audience, everyone -- >> jimmy: there's like this i.t. guys who's going, "what the heck is this? this is unbelievable." yeah. i got up to cobol and mastered cobol. and then i was on my way to c plus plus, and it got too hard there. >> yeah. >> jimmy: i really did, yeah. [ light laughter ] but it's tricky. it's a lot of math. >> it's a lot of math. >> jimmy: too much for me. but this is good for kids to know they can get out there and know what's going on and to be coding and programming. it's good stuff. >> the president has a whole new initiative called computer he wants it to be part of education for every student in america. >> jimmy: i love this. >> this is fabulous. [ cheers and applause ] >> jimmy: you can be a talk show host if you do it. that's what happens. it is fun to go in the white house. was this your first time at the white house?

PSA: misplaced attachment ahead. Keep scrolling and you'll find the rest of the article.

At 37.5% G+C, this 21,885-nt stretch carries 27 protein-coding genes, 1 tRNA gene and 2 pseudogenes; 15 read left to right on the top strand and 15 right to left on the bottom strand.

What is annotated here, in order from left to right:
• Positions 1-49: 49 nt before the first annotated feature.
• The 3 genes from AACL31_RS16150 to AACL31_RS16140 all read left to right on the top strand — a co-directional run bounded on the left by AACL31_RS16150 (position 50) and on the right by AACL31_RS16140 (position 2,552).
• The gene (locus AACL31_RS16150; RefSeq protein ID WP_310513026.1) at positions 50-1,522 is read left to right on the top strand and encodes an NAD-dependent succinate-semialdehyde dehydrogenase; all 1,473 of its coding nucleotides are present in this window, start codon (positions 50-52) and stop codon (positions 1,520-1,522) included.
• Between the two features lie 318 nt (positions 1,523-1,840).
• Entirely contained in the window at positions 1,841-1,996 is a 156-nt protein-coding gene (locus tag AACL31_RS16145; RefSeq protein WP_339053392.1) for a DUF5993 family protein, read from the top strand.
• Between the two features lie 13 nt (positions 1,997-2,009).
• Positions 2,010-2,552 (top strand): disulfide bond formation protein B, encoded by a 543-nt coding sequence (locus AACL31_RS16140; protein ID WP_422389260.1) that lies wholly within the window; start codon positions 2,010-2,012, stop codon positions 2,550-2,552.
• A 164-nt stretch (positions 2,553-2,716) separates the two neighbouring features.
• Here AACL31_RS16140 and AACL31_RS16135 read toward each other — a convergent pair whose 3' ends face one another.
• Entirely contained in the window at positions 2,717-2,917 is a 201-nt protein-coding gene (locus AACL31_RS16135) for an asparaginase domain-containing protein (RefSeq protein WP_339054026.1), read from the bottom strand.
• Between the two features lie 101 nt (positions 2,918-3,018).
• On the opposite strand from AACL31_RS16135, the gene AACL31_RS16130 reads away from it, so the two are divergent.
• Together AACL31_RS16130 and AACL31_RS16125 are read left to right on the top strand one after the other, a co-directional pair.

yesterday, even our i.t. staff. but, it' s been terrible, i think especially for the muslims that are most visible, which sadly are men with beards and women who cover. fernando: let me ask, you mentioned president obama. he spoke at a mosque. what did that mean to you?. anushay: his rhetoric has always been great. people might, you know -- he' s even been accused of being a muslim. [laughter] so it was funny to note that, wow, he actually has never spoken from a u.s. mosque, not to say he hasn' t visited mosques when he' s been overseas. but i think it' obama. he' s kind of had to maneuver allegations of being a muslim while standing up for muslims. fernando: that' s kind of a funny phrase in itself. no one says allegations, like no one says allegations of being a catholic or anything like that. so, when you look forward, how will this rhetoric impact america? how do you think this rhetoric gets dialed back? anushay: so i think the conversation, the fact that you and i are talking about it. the fact that mainstream media is asking, how do muslims feel? is this true? yes, there is some unc
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